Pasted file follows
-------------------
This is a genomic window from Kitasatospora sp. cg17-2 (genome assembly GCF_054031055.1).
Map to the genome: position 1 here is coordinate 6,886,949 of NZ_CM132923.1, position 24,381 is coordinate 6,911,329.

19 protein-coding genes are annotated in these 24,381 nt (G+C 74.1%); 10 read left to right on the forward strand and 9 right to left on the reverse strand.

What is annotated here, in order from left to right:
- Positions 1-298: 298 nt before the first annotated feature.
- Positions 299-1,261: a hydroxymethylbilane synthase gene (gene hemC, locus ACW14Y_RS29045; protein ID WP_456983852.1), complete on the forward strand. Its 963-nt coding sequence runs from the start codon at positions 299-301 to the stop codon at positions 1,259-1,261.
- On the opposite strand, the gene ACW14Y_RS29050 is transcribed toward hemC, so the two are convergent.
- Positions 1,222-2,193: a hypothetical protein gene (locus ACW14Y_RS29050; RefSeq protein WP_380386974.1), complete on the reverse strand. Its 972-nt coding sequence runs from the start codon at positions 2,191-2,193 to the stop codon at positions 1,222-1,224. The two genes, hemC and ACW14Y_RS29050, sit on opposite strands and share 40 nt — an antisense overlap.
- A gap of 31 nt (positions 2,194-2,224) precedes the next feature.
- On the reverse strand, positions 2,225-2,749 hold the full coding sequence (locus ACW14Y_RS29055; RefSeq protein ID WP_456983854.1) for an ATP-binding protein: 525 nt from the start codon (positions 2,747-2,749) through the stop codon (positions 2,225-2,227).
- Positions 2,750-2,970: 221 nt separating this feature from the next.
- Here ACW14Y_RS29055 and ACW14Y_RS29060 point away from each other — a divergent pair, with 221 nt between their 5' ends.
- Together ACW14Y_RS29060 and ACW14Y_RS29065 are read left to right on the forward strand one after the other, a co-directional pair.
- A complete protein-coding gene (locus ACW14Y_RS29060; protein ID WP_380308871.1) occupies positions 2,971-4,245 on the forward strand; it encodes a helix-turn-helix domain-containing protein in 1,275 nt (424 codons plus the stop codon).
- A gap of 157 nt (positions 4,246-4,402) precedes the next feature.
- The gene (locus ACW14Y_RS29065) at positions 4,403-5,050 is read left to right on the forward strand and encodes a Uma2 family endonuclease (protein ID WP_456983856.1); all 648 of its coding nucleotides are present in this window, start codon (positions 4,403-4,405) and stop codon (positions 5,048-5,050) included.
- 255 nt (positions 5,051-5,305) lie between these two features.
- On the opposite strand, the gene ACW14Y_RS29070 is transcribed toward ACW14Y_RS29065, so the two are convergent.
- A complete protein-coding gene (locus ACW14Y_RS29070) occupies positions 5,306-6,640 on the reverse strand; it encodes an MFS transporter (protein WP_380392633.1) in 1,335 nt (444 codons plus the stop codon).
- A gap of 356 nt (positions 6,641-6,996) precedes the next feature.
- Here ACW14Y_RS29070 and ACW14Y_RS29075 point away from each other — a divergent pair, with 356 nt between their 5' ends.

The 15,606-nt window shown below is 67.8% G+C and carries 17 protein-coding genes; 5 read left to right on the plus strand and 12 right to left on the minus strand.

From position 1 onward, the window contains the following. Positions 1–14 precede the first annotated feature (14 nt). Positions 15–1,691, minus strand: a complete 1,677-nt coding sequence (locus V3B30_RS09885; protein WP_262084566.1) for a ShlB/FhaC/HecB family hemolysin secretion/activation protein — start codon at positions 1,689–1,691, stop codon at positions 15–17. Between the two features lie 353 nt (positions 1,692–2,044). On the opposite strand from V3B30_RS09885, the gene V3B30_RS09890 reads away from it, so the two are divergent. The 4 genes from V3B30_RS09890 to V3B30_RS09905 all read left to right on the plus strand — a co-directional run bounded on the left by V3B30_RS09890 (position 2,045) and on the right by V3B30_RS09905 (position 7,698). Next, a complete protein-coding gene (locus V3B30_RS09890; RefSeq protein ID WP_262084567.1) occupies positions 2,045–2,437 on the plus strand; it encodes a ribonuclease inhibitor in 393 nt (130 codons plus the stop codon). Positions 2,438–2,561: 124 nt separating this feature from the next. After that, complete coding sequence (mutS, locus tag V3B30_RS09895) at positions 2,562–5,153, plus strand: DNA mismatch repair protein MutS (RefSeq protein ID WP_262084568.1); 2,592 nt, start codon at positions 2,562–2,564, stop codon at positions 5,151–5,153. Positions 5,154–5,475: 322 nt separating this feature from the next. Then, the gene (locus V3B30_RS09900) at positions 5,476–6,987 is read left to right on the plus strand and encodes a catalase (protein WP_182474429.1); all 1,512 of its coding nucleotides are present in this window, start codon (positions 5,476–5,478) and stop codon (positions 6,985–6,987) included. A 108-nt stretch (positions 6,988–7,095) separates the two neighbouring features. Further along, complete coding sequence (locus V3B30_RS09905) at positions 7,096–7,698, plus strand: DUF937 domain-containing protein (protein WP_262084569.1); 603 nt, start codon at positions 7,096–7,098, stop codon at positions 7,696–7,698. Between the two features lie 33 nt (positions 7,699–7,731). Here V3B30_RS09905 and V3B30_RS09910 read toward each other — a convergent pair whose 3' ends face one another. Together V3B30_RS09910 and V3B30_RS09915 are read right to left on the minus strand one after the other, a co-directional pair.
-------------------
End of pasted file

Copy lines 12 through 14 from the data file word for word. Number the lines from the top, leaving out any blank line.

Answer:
- Here ACW14Y_RS29055 and ACW14Y_RS29060 point away from each other — a divergent pair, with 221 nt between their 5' ends.
- Together ACW14Y_RS29060 and ACW14Y_RS29065 are read left to right on the forward strand one after the other, a co-directional pair.
- A complete protein-coding gene (locus ACW14Y_RS29060; protein ID WP_380308871.1) occupies positions 2,971-4,245 on the forward strand; it encodes a helix-turn-helix domain-containing protein in 1,275 nt (424 codons plus the stop codon).